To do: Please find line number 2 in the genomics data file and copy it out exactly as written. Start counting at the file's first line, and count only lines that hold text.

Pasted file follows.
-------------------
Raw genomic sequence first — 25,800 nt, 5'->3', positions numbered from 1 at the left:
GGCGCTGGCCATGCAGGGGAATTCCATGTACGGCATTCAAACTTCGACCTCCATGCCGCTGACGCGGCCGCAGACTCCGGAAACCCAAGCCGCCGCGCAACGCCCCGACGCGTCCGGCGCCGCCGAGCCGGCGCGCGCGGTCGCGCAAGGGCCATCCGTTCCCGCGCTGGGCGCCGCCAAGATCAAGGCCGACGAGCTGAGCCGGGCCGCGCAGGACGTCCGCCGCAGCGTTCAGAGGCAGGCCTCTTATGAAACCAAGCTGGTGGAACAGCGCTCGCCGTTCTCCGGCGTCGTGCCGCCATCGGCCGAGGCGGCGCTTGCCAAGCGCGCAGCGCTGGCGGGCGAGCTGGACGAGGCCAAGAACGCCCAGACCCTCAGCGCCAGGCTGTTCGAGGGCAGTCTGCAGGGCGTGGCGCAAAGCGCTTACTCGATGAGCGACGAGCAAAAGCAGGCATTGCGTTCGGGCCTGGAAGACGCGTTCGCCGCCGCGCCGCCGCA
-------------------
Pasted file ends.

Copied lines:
GGCGCTGGCCATGCAGGGGAATTCCATGTACGGCATTCAAACTTCGACCTCCATGCCGCTGACGCGGCCGCAGACTCCGGAAACCCAAGCCGCCGCGCAACGCCCCGACGCGTCCGGCGCCGCCGAGCCGGCGCGCGCGGTCGCGCAAGGGCCATCCGTTCCCGCGCTGGGCGCCGCCAAGATCAAGGCCGACGAGCTGAGCCGGGCCGCGCAGGACGTCCGCCGCAGCGTTCAGAGGCAGGCCTCTTATGAAACCAAGCTGGTGGAACAGCGCTCGCCGTTCTCCGGCGTCGTGCCGCCATCGGCCGAGGCGGCGCTTGCCAAGCGCGCAGCGCTGGCGGGCGAGCTGGACGAGGCCAAGAACGCCCAGACCCTCAGCGCCAGGCTGTTCGAGGGCAGTCTGCAGGGCGTGGCGCAAAGCGCTTACTCGATGAGCGACGAGCAAAAGCAGGCATTGCGTTCGGGCCTGGAAGACGCGTTCGCCGCCGCGCCGCCGCA